Another thing that makes Kirin unique is how they train their sushi chefs. “Most places start training their sushi chefs with how to cook the sushi rice,” says Lundquist. “But here, only our head chef is responsible for the rice. Thanks to years of experience, he can make it perfect. If it’s flawed, the sushi will suffer.”
“Our rice lets us provide a quality product above the rest,” adds Easter.
Kirin’s dedication to quality shows in everything they do. Some of their most popular kitchen items include their bulgogi and their traditional Yu Xiang Rou Si.
“Bulgogi is thinly sliced beef in a Korean marinade. It’s delicious. People are stunned by it. It’s also available in a spicy chicken version,” says Lundquist.
The Yu Xiang Rou Si is a traditional Chinese dish. “There’s a story behind it,” says Lundquist. “A Chinese woman had extra fish sauce, and she added it to some pork to create this sweet, salty, spicy dish.” The Yu Xiang Rou Si is a beautiful dish, with colors and textures that appeal to the eye every bit as much as the tongue. The flavors are rich and unique, and it’s full of textural interest as well. It’s a must-try.
Amongst the traditional dishes, there are some fusion options you’ll want to try. The crispy sriracha chicken is a delightful surprise. Thinly sliced chicken is cooked crispy, then topped with a sweet, tangy, and spicy sauce. Don’t be afraid of it, though; the spice level is gentle.
The wok classics include some of your Asian favorites, touched with Kirin magic. There are some popular choices like sesame chicken and Mongolian beef. Kirin’s pad Thai is made with not one protein, but three: chicken, shrimp, and tofu. The Kung Pao is made with generous portions of chicken, shrimp, and scallops.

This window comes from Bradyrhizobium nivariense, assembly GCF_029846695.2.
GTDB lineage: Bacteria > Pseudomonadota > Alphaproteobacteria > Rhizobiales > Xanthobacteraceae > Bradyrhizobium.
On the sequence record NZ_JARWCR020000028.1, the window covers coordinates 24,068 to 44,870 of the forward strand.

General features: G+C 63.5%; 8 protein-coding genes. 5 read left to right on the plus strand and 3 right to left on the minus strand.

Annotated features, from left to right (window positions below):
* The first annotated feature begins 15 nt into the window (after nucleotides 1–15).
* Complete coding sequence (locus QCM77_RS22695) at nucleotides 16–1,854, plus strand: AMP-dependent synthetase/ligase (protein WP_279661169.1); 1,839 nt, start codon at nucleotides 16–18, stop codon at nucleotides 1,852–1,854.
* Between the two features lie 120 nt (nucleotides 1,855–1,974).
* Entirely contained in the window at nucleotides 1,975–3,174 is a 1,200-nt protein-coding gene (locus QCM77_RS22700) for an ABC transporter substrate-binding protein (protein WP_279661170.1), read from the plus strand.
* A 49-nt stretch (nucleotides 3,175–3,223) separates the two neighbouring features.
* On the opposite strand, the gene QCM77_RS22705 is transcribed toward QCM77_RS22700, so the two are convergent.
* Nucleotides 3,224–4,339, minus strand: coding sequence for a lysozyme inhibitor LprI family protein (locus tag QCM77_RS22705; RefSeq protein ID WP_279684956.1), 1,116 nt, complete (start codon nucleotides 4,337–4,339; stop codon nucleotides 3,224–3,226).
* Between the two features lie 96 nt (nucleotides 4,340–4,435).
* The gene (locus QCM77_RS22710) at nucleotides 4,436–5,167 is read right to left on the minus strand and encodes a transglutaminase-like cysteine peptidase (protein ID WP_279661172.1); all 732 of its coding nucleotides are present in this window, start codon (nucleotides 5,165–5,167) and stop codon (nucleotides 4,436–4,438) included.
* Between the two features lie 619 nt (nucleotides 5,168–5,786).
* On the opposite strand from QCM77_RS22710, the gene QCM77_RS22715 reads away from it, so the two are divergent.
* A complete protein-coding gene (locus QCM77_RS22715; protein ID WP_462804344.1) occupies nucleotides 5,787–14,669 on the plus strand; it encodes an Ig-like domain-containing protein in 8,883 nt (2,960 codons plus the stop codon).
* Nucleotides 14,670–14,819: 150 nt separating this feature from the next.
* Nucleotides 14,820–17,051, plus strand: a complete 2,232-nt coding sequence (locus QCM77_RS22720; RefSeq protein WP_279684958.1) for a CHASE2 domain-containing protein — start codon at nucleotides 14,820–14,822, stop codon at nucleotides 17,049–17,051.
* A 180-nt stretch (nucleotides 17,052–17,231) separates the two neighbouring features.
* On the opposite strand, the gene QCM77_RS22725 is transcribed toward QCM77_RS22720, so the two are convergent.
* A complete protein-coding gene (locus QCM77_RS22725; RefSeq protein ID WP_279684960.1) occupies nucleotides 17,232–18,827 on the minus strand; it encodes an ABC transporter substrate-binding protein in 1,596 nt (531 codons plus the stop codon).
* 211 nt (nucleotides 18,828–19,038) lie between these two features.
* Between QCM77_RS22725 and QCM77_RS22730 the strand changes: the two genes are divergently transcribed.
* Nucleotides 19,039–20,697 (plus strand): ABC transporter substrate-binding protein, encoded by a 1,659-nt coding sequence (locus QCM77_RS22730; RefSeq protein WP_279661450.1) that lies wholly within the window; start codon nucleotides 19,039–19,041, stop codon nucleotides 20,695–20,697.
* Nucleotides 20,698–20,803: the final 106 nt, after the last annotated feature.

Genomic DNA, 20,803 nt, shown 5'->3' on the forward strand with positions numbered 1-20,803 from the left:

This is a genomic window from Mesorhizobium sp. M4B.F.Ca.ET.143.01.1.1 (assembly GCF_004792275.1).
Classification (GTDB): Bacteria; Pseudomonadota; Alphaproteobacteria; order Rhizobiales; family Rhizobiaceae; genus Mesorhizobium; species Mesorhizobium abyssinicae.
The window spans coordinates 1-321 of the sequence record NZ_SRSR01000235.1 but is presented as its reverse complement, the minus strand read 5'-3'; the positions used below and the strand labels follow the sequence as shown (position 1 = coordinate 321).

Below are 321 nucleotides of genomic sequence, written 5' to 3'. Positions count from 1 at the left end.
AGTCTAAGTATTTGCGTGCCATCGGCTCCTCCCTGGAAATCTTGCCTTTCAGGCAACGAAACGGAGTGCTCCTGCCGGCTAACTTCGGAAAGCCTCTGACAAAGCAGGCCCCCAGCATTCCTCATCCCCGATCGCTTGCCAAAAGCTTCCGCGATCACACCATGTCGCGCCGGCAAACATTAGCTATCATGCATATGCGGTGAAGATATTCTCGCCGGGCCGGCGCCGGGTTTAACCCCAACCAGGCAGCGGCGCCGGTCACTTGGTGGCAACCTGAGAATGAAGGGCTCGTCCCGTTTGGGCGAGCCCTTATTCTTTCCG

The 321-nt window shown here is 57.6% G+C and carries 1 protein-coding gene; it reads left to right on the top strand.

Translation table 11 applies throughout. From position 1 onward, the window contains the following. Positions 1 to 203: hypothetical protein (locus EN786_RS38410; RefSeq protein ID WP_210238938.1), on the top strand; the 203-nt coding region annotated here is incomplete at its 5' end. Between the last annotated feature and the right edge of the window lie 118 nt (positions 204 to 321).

Of course, you want to know about sushi. Like everything else, Easter wants it perfect. “Details in sushi rolls are important,” she says. “The artistry is important. We put a lot of effort into our recipes and our work, too.”
“In addition to rolls, we have sushi bar entrees. The deluxe sashimi is a piece of artwork,” Lundquist says. “Everything is cut perfectly and balanced. There are some flowers and leaves to make it not just food. It’s something more.”
One of the most popular rolls at Kirin is the Dancing Roll, which is made with crabmeat salad, shrimp, masago, tempura crunch, and spicy mayo. It’s a beautiful combination of flavors, colors, and textures, served up as a masterpiece on a plate.
The American Dream is another popular choice, a roll with spicy tuna and avocado topped with five types of fish. The Snow White Roll is Lundquist’s favorite. It’s a strikingly pretty presentation, filled with spicy yellowtail and avocado and topped with white tuna and four different types and colors of tobiko (flying fish roe). “It’s very clean,” says Lundquist. “And no two bites are similar.”
When you’re done, find room for a serving of fruit sushi. This lovely sweet treat is made from mango, kiwi, and strawberry rolled in pound cake and sliced like sushi. There’s just a hint of cream cheese frosting to keep things sweet. Like so many of Kirin’s dishes, it’s beautiful and delicious.
Kirin changes up its menu about three times a year to keep it seasonally fresh. “We always want it to be the best experience for the guest,” says Easter.
Kirin Asian and Sushi Cuisine
8041 S. Mingo Road | Tulsa
Monday-Sunday: 11 a.m.-9:30 p.m.